Supreme Court of MississippiMay 20, 1987
507 So. 2d 54 (Miss. 1987)

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No. 57664.

April 8, 1987. Rehearing Denied May 20, 1987.

Appeal from Chancery Court, Marion County, William Robert Taylor, Jr., Chancellor.

Rex K. Jones, Hattiesburg, for appellant.

Samuel E. Farris, Hattiesburg, for appellee.



The extent to which incident to a divorce proceeding the wife is entitled to a property division of funds originating from settlement of the husband's maritime personal injury claim is before us today. In addition, we are called upon to consider whether the Chancery Court's authority to keep the homestead intact and, in the best interest of the minor child, temporarily grant its exclusive use and possession to the wife may defeat the husband's statutory right to partition.

The question presented we decide largely in favor of the husband but remand for further development of the facts and law. The second question we resolve in favor of the wife and child. We affirm part and reverse in part and remand.


Jeanette Arinder Regan, Plaintiff below and Appellee here, and Lloyd Ray Regan, Defendant below and Appellant here, were married, each to the other, on October 23, 1959. The parties were divorced on July 26, 1972, but this divorce was set aside by decree entered September 20, 1973, whereupon the parties resumed the marital relationship which continued until approximately November 10, 1985.

The Regans have three children, a son and two daughters. Gary Hugh Regan, the son, and Angelia Rae Regan, one of the daughters, are both adults and are wholly self-supporting. The second daughter, Brandi Regan, born November 2, 1974, is presently twelve years old.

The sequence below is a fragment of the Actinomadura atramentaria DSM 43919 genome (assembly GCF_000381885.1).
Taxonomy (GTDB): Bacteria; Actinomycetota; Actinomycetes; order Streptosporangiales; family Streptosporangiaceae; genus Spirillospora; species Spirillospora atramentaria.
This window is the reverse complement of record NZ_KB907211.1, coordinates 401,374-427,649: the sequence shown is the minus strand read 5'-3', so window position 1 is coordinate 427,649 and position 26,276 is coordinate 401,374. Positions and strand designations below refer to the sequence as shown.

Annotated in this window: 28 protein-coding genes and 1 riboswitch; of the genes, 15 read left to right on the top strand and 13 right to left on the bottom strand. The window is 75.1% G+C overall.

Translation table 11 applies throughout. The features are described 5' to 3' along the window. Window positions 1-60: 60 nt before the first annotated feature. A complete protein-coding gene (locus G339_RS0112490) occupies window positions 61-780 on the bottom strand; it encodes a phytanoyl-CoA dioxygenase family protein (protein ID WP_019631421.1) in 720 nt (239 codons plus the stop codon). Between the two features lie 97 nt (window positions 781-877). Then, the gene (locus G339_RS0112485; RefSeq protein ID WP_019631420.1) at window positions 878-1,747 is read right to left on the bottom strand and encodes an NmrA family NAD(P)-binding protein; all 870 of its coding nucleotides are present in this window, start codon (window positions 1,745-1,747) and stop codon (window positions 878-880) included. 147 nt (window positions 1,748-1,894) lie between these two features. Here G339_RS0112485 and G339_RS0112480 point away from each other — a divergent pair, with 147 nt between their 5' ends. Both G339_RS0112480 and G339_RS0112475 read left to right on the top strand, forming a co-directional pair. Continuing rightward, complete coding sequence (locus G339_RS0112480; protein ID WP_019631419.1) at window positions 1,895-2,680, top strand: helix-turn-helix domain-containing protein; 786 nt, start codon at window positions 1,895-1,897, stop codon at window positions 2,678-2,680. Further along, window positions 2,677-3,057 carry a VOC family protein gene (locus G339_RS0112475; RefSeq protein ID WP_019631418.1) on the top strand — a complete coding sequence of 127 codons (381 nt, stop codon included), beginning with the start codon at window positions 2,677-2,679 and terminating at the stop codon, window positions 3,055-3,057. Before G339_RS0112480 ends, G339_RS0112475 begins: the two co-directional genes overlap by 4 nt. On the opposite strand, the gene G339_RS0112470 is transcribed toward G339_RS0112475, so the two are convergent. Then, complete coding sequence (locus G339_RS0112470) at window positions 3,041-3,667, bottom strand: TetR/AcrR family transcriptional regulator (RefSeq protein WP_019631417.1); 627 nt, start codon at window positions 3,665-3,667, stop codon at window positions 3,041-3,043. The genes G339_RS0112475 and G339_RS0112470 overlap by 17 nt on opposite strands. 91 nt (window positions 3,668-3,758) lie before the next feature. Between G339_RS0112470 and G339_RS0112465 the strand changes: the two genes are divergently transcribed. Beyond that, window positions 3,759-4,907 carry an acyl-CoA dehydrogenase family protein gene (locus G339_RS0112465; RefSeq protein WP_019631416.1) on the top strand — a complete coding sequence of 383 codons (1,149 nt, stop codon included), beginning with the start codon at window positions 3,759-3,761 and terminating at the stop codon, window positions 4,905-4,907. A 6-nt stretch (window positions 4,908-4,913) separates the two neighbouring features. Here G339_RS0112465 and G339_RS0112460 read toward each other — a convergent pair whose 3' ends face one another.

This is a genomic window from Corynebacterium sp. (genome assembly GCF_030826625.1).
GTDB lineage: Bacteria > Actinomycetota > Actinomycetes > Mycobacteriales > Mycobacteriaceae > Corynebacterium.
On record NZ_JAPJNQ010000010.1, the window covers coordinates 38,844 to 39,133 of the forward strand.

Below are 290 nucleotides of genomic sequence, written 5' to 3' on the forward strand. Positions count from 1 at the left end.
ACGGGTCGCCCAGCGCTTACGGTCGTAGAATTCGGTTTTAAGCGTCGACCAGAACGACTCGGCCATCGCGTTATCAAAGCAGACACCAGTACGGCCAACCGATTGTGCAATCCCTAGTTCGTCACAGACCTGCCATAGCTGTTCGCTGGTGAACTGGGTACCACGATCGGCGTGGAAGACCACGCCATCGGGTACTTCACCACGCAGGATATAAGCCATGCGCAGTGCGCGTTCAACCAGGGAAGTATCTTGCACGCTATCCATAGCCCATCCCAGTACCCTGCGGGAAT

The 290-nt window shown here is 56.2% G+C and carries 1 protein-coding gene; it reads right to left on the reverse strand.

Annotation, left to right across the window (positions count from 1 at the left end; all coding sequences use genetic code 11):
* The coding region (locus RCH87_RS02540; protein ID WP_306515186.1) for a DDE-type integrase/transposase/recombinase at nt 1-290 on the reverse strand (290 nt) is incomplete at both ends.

Jeanette commenced the present action on November 18, 1985, when she filed her complaint for divorce in the Chancery Court of Marion County, Mississippi. Lloyd answered and counterclaimed for divorce. The matter was called for trial on January 15, 1986, and thereafter, on February 21, 1986, the Chancery Court entered its final judgment granting Jeanette a divorce of and from Lloyd on grounds of habitual cruel and inhuman treatment. Miss. Code Ann. § 93-5-1 [Seventh] (1972).

Incident to the final judgment of divorce, the Chancery Court awarded custody of the daughter, Brandi, to Jeanette subject to reasonable visitation rights. Further provisions of the final judgment of divorce, all of which are complained of here, included an order that Lloyd pay to Jeanette permanent and periodic alimony in the amount of $225.00 per month and child support in the amount of $425.00 per month.

Beyond that, Jeanette was held entitled to the exclusive use and possession of the parties' home, including all furniture, furnishings and appliances and, importantly, the Court directed that the former marital residence not be separated from a jointly owned and adjoining twenty acre tract. Predicating his holding upon the best interest of the parties' minor child, the 12 year old Brandi Regan, the Chancery Court granted to Jeanette "the exclusive use and possession of the homestead and the adjoining twenty acres for the benefit of the parties' child," such exclusive use and possession to continue "until the child reaches majority or is otherwise emancipated." The court further ordered Lloyd to pay Jeanette the sum of $3,000.00 toward her attorneys fees and legal expenses incident to the divorce proceeding and made other provisions not relevant here.